Figure 39. Illustration. Deflection measurement pairings based on 0.1-, 0.2-, and 0.3-mi (0.161-, 0.322-, and 0.483-kg) spacings.

After each subgroup was defined, the mean for each spacing combination was calculated and compared to the mean of the entire dataset created at a 0.1-mi (0.161-km) spacing. (Recall that the mean of the 0.1-mi (0.161-km) spacing data was considered to be the true mean.) The errors associated with each spacing were calculated as a percentage of the true mean. This process was repeated for each random simulation in the Monte Carlo process. A total of 5,000 simulations were run, and the results were used to create a distribution of average errors with spacing. The error distribution as function of test spacing is plotted in figure 40. This graph indicates that as the spacing between test points increases, the error increases in relation to the reference value (i.e., true mean). The error is interpreted as the accuracy of the average deflection of the homogeneous segment associated with a selected sampling strategy (spacing) when compared to the true mean given by a FWD survey at a 0.1-mi (0.161-km) spacing.

In addition to modeling the expected average error, the results from the Monte Carlo simulation can be also used to model a probabilistic component to the calculation of expected error. Therefore, expected levels of reliability can be included in the analysis, which is an important characteristic in pavement design and evaluation today (e.g., the MEPDG).(27) The standard deviation of the error was computed for each spacing combination. Normal distribution of the error was assumed, and the expected error at different spacings and different reliability levels could be calculated. The average expected error is shown in figure 41 for various spacings and different probability levels for sections that are 10 mi (16.1 km) long.

Figure 40. Graph. Expected average error as function of spacing for 10-mi (16.1-km)-long sections. This graph shows a scatter plot of expected average error as a function of spacing for 10-mi (16.1-km)-long sections. The x-axis represents spacing from zero to 2.5 mi (zero to 4.025 km), and the y-axis represents the average error from zero to 8 percent. The data points have an increasing trend, with the first point starting at a 0.2-mi (0.322-km) spacing and 1.5 percent average error. The last data point at a 2-mi (0.322-km) spacing has an average error of 6.6 percent. A power curve has been fit to the data. The R-squared value of the curve is 0.9953. The equation of the curve is y equals to 0.0445 times x raised to the power 0.6123.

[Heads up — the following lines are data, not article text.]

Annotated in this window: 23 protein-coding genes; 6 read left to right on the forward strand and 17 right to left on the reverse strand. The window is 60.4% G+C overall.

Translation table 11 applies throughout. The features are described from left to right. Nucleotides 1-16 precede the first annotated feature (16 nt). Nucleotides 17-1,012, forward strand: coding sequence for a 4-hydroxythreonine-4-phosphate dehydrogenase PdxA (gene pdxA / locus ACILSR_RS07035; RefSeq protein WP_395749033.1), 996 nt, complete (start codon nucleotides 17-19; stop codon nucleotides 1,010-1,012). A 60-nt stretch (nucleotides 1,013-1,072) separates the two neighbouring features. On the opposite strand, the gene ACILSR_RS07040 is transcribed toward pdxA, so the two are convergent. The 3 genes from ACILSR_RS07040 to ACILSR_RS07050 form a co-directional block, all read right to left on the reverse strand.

1 mi = 1.61 km
Figure 40 Graph. Expected average error as function of spacing for 10-mi (16.1-km)-long sections.

Figure 41. Graph. Expected average errors for 10-mi (16.1-km)-long section at different spacings and probability levels. This graph shows a scatter plot of expected errors for 10-mi (16.1-km)-long section at different spacings and probability levels. The x-axis represents the spacing from zero to 2.5 mi (zero to 4.025 km), and the y-axis represents the expected error from zero to 16 percent. There are six data series corresponding to various probability levels: 50, 70, 80, 90, 95, and 99.5 percent. They all start at a 0.2-mi (0.322-km) spacing and end at a 2-mi (3.22-km) spacing and have an increasing trend in expected error values for increasing spacing. A power curve is fit to all data points for each series. The data points corresponding to the highest expected errors and are linked to the 99.5 percent probability. The first and last points have an expected error of 5.18 and 15.01 percent, respectively. The data points corresponding to the lowest expected error values are for the average error, or the 50 percent probability. The first and last points have an expected error of 1.5 and 6.6 percent, respectively. The other four curves fall in between these two curves and they correspond to 70, 80, 90, and 95 percent probabilities.